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JOVES LABOUR'S LOST' is slight and pleasing in texture-a drama of dialogue and kindly cynicism. It deals with the overturning of ill-considered oaths for love, and the futility of love when begun in awkward fashion.

Ferdinand, King of Navarre, and three of his lords forswear the society of women and agree to lead secluded lives devoted to study for three years this despite the fact that the Princess of France is on her way to the court of Navarre, where the king should receive her. The court is nevertheless barred to women; and so stringent is the edict that a clown caught making love is sentenced to a week's imprison


Act II introduces the French princess and her ladies, who are entertained in pavilions erected for them outside the royal gates. The king and his three gentlemen visit the ladies, whom they find so attractive as to cause them to regret their oath.

Act III is concerned with the progress of their several passions, also with the further adventures of Costard the clown, now released from imprisonment and employed as the bearer of love-missives.

Costard gets his messages confused, in Act IV, much to the amusement of the princess's company. The four gentlemen are by this time hopelessly enamoured of the princess and her three principal companions- -SO much so, that each in turn is surprised in an avowal. Their vows being jointly broken, none is left to jeer; and all unite in plans to woo their visitors.

Act V shows the change in tactics and the profusion of love-tokens now showered upon the ladies, to their great merriment. The gentlemen purpose visiting them in disguise. The ladies get wind of the plan and also mask themselves, greatly to the confusion of their wooers. The gentlemen acknowledge themselves beaten, and each sues openly for his lady's hand. But the four ladies, in quiet revenge, put their suitors upon a year's probation.




The plot has not been traced to any earlier story, is now believed to be original with Shakespeare. sides being a comedy of character, it also reveals a slight historical frame-work and a reference to at least six passing events.

(1) One of the chief references is that of the 'Achademe,' and the king's project to study for three years, which bears close resemblance to the educational plans of Elizabeth's reign.

(2) The choice of a King of Navarre for hero bears reference to the long-contested succession to the throne of France by Henry of Navarre, whose cause was then quite popular in England. Henry's generals appear in the play under slightly changed names. The Maréchal de Biron and the Duc de Longueville fought promi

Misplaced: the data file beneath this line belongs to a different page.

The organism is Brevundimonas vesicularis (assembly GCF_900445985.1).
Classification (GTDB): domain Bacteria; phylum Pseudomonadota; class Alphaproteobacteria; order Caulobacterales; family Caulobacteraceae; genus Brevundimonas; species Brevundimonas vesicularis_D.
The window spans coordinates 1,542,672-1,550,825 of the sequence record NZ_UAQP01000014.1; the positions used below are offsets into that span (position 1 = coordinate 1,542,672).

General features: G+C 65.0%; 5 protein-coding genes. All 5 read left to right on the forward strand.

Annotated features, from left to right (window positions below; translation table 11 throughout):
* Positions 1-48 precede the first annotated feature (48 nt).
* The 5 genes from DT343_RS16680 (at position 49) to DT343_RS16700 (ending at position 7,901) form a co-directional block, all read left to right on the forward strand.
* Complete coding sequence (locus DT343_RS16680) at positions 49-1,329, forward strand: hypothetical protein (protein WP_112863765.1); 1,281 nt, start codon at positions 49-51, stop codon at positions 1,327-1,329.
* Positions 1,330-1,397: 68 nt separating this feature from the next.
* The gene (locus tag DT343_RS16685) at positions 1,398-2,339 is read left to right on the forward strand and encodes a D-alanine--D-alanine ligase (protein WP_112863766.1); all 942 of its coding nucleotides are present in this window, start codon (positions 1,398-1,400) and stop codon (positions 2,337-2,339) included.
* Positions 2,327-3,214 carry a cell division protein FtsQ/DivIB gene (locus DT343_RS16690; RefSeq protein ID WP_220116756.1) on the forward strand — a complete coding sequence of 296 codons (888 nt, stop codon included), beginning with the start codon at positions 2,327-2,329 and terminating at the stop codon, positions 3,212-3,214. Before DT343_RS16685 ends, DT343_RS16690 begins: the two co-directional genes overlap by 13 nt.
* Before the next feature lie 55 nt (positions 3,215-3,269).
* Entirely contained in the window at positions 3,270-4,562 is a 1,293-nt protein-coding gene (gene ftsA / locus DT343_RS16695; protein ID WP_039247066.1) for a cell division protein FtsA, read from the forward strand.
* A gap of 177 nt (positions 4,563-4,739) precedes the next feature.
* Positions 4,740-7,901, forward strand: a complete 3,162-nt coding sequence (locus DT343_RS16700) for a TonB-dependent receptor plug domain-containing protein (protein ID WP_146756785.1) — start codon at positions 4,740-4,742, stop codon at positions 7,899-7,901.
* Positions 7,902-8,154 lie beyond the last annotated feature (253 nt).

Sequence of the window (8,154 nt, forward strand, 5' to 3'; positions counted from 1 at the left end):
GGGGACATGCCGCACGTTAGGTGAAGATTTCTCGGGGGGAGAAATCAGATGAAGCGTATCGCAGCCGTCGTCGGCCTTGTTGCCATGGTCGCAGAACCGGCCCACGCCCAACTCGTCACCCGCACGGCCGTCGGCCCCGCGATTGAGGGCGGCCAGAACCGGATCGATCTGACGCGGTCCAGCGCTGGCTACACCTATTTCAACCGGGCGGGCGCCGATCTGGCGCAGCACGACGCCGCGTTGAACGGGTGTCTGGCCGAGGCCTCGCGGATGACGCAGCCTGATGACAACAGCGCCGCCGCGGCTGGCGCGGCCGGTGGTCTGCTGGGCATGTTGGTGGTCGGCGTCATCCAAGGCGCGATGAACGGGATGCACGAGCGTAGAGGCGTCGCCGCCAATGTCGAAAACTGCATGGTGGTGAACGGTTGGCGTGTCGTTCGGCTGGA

nently on Navarre's side. The Duc de Mayenne, however, was of the opposite party, though now reduced to submission. Biron's name was well known in England. Chapman made him the hero of two plays.

(3) The meeting of the King of Navarre with the Princess of France suggests the meeting of the king with Catherine de' Medici in 1586, to agree upon disputed territories. Navarre and France once made a bargain, similar to that outlined by Shakespeare, concerning the cession of Aquitaine.

(4) The reference to the Russian masquerade in the last act is supposedly an allusion to an actual embassy on the part of the Russian czar, Ivan the Terrible, to the English queen, suing for her hand or that of her niece, Lady Mary Hastings.

(5) The ridicule of blundering constables and pompous schoolmasters may easily have referred to these weak sides of rural life in Shakespeare's day. Sir Philip Sidney had also introduced the figure of a conceited pedant in a play of his, presented in 1578, which, in his use of foreign phrases, has a little resemblance to Shakespeare's Holofernes.

(6) Affectations in speech and dress, as exemplified especially by Armado, the fantastic Spaniard, were characteristic of the day. Armado shows a likeness to Don Quixote, Cervantes's immortal creation of a later But it is noteworthy that Armado was drawn from the life. His death was commemorated by Thomas Churchyard in 1580, in a poem entitled The Phantasticall Monarckes Epitaphe.'


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It should be noted, also, that the pageant of the Nine Worthies' was a frequent subject of exhibition in English country towns of Shakespeare's day.


The action is comprised in two days. The princess apparently arrives on the same day the action begins, and a settlement of her mission is promised for to-morrow.' Act III seems to take place on the morning of the second day, and in Act IV the princess speaks of the day as being that when she shall receive her state papers. The hunt seems to take place that afternoon, and the masque immediately afterward.

The time of action, as has been seen, was coincident with the presentation of the play.


The title-page of the Quarto edition of 'Loves Labour's Lost' shows that the play was revised before the end of 1597. The indirect allusions to the French civil war of 1591, and the reference to the plague (V. ii. 466-70) which raged in London in 1592, place it somewhere between 1592 and 1597.

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The external evidence is confined to two sources. In 1598 Meres, in his Palladis Tamia,' mentions it with Midsommer Nights Dreame' and other plays as then being known to the public. In the same year Robert Tofte, in a poem entitled Alba,' alludes to this as a play he once did see.' But these two bits of testimony do not go back of our Quarto date of 1597. Internally the play bears evidence of being written in the first, or rhyming, period, and revised in maturer years. It is probably the earliest of the comedies, as is shown by its poetic rather than its dramatic qualities, its balancing of characters, and its sketchy characterization. Biron and Rosaline are rough drafts of Benedick and Beatrice, while Armado and Jaquenetta pre

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